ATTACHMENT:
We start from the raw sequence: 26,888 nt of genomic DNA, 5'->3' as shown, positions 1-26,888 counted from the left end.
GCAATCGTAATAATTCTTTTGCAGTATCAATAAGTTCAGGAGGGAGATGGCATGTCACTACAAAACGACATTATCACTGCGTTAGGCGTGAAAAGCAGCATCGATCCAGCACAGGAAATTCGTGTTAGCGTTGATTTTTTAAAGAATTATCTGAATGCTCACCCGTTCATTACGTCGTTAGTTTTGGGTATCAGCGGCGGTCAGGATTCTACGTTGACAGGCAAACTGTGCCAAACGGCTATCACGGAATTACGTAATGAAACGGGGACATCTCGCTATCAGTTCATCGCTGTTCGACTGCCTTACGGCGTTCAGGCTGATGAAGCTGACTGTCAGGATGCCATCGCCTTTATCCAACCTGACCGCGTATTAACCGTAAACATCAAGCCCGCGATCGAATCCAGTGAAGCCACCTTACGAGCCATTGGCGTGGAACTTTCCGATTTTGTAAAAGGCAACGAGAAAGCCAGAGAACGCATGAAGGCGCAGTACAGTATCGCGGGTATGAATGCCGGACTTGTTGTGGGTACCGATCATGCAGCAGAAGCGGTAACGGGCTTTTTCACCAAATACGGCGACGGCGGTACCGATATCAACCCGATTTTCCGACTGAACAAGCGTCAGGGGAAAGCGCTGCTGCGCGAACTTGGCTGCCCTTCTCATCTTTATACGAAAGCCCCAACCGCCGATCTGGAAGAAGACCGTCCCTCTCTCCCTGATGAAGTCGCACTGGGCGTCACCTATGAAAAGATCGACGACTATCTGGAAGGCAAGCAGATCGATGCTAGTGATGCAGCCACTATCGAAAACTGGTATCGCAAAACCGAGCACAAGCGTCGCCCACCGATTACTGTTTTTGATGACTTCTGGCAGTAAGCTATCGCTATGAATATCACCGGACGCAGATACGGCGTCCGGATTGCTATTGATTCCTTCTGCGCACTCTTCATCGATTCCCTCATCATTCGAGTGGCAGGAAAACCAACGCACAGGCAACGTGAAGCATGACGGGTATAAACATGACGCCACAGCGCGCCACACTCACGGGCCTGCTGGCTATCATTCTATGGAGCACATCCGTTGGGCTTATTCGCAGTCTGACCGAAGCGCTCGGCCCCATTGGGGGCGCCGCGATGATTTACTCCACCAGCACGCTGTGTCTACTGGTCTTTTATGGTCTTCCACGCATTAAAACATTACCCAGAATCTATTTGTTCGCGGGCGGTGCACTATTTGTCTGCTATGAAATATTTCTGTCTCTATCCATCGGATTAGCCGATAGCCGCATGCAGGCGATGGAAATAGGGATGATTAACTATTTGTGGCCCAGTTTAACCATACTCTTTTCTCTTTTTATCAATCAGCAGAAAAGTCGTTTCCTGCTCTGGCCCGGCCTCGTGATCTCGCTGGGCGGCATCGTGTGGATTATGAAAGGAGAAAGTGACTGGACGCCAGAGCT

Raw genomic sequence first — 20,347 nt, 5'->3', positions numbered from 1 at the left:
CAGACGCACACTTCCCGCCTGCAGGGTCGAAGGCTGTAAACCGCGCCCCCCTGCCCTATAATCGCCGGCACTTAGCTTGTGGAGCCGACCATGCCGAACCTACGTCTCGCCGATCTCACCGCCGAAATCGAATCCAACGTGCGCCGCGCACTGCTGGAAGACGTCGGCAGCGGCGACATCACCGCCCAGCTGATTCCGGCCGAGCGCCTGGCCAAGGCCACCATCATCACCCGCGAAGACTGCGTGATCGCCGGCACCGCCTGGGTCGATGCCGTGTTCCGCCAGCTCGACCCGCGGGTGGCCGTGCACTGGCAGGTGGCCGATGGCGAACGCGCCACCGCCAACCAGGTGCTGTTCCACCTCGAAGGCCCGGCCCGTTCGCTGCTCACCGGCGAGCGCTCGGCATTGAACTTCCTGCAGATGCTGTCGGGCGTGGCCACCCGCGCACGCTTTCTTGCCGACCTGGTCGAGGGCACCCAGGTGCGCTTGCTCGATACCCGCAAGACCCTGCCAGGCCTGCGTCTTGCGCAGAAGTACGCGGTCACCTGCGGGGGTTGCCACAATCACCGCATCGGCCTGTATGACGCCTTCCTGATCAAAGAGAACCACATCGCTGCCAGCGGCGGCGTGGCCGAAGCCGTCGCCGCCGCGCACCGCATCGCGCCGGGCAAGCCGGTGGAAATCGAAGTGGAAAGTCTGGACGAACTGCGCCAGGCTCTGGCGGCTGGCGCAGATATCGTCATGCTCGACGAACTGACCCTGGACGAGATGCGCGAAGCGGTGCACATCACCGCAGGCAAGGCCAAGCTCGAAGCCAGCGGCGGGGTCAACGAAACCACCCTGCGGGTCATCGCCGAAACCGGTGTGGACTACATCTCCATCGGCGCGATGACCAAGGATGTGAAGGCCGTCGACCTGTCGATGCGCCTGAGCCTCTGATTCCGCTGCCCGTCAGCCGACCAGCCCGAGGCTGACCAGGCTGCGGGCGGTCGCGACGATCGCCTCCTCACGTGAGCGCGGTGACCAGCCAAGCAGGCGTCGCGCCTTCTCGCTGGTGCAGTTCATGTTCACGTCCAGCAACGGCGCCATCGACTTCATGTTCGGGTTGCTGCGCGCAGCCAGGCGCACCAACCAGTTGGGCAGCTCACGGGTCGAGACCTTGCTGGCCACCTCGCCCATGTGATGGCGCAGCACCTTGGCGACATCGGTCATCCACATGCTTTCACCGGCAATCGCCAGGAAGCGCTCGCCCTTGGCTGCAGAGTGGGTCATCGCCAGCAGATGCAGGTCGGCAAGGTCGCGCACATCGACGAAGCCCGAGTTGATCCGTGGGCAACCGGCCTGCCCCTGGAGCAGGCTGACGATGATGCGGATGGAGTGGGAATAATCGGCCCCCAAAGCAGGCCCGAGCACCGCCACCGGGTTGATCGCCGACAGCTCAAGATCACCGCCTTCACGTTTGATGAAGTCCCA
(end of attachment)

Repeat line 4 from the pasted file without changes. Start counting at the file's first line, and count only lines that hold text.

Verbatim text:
CAGACGCACACTTCCCGCCTGCAGGGTCGAAGGCTGTAAACCGCGCCCCCCTGCCCTATAATCGCCGGCACTTAGCTTGTGGAGCCGACCATGCCGAACCTACGTCTCGCCGATCTCACCGCCGAAATCGAATCCAACGTGCGCCGCGCACTGCTGGAAGACGTCGGCAGCGGCGACATCACCGCCCAGCTGATTCCGGCCGAGCGCCTGGCCAAGGCCACCATCATCACCCGCGAAGACTGCGTGATCGCCGGCACCGCCTGGGTCGATGCCGTGTTCCGCCAGCTCGACCCGCGGGTGGCCGTGCACTGGCAGGTGGCCGATGGCGAACGCGCCACCGCCAACCAGGTGCTGTTCCACCTCGAAGGCCCGGCCCGTTCGCTGCTCACCGGCGAGCGCTCGGCATTGAACTTCCTGCAGATGCTGTCGGGCGTGGCCACCCGCGCACGCTTTCTTGCCGACCTGGTCGAGGGCACCCAGGTGCGCTTGCTCGATACCCGCAAGACCCTGCCAGGCCTGCGTCTTGCGCAGAAGTACGCGGTCACCTGCGGGGGTTGCCACAATCACCGCATCGGCCTGTATGACGCCTTCCTGATCAAAGAGAACCACATCGCTGCCAGCGGCGGCGTGGCCGAAGCCGTCGCCGCCGCGCACCGCATCGCGCCGGGCAAGCCGGTGGAAATCGAAGTGGAAAGTCTGGACGAACTGCGCCAGGCTCTGGCGGCTGGCGCAGATATCGTCATGCTCGACGAACTGACCCTGGACGAGATGCGCGAAGCGGTGCACATCACCGCAGGCAAGGCCAAGCTCGAAGCCAGCGGCGGGGTCAACGAAACCACCCTGCGGGTCATCGCCGAAACCGGTGTGGACTACATCTCCATCGGCGCGATGACCAAGGATGTGAAGGCCGTCGACCTGTCGATGCGCCTGAGCCTCTGATTCCGCTGCCCGTCAGCCGACCAGCCCGAGGCTGACCAGGCTGCGGGCGGTCGCGACGATCGCCTCCTCACGTGAGCGCGGTGACCAGCCAAGCAGGCGTCGCGCCTTCTCGCTGGTGCAGTTCATGTTCACGTCCAGCAACGGCGCCATCGACTTCATGTTCGGGTTGCTGCGCGCAGCCAGGCGCACCAACCAGTTGGGCAGCTCACGGGTCGAGACCTTGCTGGCCACCTCGCCCATGTGATGGCGCAGCACCTTGGCGACATCGGTCATCCACATGCTTTCACCGGCAATCGCCAGGAAGCGCTCGCCCTTGGCTGCAGAGTGGGTCATCGCCAGCAGATGCAGGTCGGCAAGGTCGCGCACATCGACGAAGCCCGAGTTGATCCGTGGGCAACCGGCCTGCCCCTGGAGCAGGCTGACGATGATGCGGATGGAGTGGGAATAATCGGCCCCCAAAGCAGGCCCGAGCACCGCCACCGGGTTGATCGCCGACAGCTCAAGATCACCGCCTTCACGTTTGATGAAGTCCCA